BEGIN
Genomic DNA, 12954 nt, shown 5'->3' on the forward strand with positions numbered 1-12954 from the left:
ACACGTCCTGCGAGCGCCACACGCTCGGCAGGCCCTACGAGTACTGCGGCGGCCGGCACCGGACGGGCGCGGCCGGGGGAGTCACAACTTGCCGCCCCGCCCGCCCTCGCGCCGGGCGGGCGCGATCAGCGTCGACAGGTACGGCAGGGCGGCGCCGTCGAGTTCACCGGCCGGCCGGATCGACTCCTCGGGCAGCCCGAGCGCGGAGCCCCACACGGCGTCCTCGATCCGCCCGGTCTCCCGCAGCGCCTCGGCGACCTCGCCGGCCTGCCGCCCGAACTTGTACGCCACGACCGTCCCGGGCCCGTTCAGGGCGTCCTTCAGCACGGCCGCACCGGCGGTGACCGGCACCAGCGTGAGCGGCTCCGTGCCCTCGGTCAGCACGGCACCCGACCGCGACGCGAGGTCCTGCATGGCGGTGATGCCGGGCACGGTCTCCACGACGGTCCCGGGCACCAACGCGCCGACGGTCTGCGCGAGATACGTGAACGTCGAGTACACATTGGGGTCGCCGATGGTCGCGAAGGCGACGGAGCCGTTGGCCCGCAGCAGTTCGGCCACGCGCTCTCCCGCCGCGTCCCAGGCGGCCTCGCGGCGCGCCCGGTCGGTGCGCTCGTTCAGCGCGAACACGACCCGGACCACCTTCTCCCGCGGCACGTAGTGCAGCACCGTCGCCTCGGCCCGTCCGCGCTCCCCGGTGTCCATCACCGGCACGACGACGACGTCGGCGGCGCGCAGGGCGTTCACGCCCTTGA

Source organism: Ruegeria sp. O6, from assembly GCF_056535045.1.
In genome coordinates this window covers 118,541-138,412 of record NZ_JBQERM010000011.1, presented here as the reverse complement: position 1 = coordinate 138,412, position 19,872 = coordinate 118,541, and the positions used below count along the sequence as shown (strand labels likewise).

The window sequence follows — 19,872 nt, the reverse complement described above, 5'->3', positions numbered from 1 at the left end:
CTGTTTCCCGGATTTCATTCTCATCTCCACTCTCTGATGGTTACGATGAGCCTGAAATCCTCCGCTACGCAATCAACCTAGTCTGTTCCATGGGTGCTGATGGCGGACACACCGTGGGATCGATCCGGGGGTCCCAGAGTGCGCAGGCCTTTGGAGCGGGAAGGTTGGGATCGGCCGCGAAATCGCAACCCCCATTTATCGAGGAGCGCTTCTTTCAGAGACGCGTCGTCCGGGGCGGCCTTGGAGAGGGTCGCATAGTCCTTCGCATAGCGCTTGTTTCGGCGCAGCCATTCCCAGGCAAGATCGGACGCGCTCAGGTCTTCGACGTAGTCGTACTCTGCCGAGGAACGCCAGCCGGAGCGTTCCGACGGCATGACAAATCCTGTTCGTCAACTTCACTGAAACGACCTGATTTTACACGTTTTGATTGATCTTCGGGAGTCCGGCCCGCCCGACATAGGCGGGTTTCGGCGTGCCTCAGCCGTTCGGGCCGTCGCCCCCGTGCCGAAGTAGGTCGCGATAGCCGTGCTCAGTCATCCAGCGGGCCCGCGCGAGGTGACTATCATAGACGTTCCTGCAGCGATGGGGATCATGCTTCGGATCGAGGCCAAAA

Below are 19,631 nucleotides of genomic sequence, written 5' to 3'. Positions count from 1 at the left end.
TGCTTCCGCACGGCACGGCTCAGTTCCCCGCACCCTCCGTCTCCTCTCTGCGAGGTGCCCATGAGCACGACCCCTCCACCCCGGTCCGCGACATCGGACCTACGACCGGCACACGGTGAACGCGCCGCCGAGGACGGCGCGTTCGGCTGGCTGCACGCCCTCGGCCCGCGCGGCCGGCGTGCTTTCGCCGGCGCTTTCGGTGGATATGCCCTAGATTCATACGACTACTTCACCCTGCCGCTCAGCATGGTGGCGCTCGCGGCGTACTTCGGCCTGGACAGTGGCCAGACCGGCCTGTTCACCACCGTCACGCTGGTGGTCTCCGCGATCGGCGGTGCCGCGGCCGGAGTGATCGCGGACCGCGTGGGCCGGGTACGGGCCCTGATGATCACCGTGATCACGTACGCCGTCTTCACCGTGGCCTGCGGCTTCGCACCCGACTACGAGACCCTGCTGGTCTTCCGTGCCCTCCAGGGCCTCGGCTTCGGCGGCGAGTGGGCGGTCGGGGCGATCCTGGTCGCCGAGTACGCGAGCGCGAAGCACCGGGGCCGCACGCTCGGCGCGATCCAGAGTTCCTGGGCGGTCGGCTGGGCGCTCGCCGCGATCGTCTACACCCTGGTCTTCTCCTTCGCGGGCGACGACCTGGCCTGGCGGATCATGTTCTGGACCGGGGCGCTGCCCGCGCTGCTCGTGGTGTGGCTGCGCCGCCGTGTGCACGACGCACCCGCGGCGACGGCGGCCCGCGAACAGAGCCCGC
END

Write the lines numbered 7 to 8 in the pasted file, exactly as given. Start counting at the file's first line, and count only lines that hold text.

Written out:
Below are 19,631 nucleotides of genomic sequence, written 5' to 3'. Positions count from 1 at the left end.
TGCTTCCGCACGGCACGGCTCAGTTCCCCGCACCCTCCGTCTCCTCTCTGCGAGGTGCCCATGAGCACGACCCCTCCACCCCGGTCCGCGACATCGGACCTACGACCGGCACACGGTGAACGCGCCGCCGAGGACGGCGCGTTCGGCTGGCTGCACGCCCTCGGCCCGCGCGGCCGGCGTGCTTTCGCCGGCGCTTTCGGTGGATATGCCCTAGATTCATACGACTACTTCACCCTGCCGCTCAGCATGGTGGCGCTCGCGGCGTACTTCGGCCTGGACAGTGGCCAGACCGGCCTGTTCACCACCGTCACGCTGGTGGTCTCCGCGATCGGCGGTGCCGCGGCCGGAGTGATCGCGGACCGCGTGGGCCGGGTACGGGCCCTGATGATCACCGTGATCACGTACGCCGTCTTCACCGTGGCCTGCGGCTTCGCACCCGACTACGAGACCCTGCTGGTCTTCCGTGCCCTCCAGGGCCTCGGCTTCGGCGGCGAGTGGGCGGTCGGGGCGATCCTGGTCGCCGAGTACGCGAGCGCGAAGCACCGGGGCCGCACGCTCGGCGCGATCCAGAGTTCCTGGGCGGTCGGCTGGGCGCTCGCCGCGATCGTCTACACCCTGGTCTTCTCCTTCGCGGGCGACGACCTGGCCTGGCGGATCATGTTCTGGACCGGGGCGCTGCCCGCGCTGCTCGTGGTGTGGCTGCGCCGCCGTGTGCACGACGCACCCGCGGCGACGGCGGCCCGCGAACAGAGCCCGC